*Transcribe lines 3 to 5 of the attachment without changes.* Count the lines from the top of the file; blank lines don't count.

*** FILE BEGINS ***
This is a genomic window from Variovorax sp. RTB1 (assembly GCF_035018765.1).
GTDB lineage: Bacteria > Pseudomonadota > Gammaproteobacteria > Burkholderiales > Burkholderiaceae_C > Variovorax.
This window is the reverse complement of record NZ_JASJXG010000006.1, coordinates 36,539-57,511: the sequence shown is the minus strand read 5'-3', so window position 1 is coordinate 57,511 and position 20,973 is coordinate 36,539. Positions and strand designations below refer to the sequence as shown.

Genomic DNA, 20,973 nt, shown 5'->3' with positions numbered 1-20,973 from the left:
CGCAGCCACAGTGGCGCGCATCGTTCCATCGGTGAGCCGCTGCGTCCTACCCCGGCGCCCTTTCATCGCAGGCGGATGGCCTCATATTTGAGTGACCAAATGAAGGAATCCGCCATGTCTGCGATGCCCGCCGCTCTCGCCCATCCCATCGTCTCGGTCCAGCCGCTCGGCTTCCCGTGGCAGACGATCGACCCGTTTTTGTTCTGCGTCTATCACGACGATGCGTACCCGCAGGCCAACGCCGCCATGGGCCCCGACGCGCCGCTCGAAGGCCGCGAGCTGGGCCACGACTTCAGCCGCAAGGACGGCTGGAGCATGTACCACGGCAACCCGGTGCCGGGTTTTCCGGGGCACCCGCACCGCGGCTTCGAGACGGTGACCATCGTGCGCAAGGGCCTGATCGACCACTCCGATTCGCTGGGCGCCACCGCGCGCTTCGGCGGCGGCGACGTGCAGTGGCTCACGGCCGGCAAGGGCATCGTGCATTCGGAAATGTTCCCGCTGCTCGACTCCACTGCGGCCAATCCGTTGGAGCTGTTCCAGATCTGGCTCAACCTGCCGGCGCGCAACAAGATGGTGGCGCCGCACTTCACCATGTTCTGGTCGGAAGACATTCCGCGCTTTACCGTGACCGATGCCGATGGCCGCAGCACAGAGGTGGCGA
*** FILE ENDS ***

This window is the reverse complement of record NZ_JASJXG010000006.1, coordinates 36,539-57,511: the sequence shown is the minus strand read 5'-3', so window position 1 is coordinate 57,511 and position 20,973 is coordinate 36,539. Positions and strand designations below refer to the sequence as shown.

Genomic DNA, 20,973 nt, shown 5'->3' with positions numbered 1-20,973 from the left:
CGCAGCCACAGTGGCGCGCATCGTTCCATCGGTGAGCCGCTGCGTCCTACCCCGGCGCCCTTTCATCGCAGGCGGATGGCCTCATATTTGAGTGACCAAATGAAGGAATCCGCCATGTCTGCGATGCCCGCCGCTCTCGCCCATCCCATCGTCTCGGTCCAGCCGCTCGGCTTCCCGTGGCAGACGATCGACCCGTTTTTGTTCTGCGTCTATCACGACGATGCGTACCCGCAGGCCAACGCCGCCATGGGCCCCGACGCGCCGCTCGAAGGCCGCGAGCTGGGCCACGACTTCAGCCGCAAGGACGGCTGGAGCATGTACCACGGCAACCCGGTGCCGGGTTTTCCGGGGCACCCGCACCGCGGCTTCGAGACGGTGACCATCGTGCGCAAGGGCCTGATCGACCACTCCGATTCGCTGGGCGCCACCGCGCGCTTCGGCGGCGGCGACGTGCAGTGGCTCACGGCCGGCAAGGGCATCGTGCATTCGGAAATGTTCCCGCTGCTCGACTCCACTGCGGCCAATCCGTTGGAGCTGTTCCAGATCTGGCTCAACCTGCCGGCGCGCAACAAGATGGTGGCGCCGCACTTCACCATGTTCTGGTCGGAAGACATTCCGCGCTTTACCGTGACCGATGCCGATGGCCGCAGCACAGAGGTGGCGA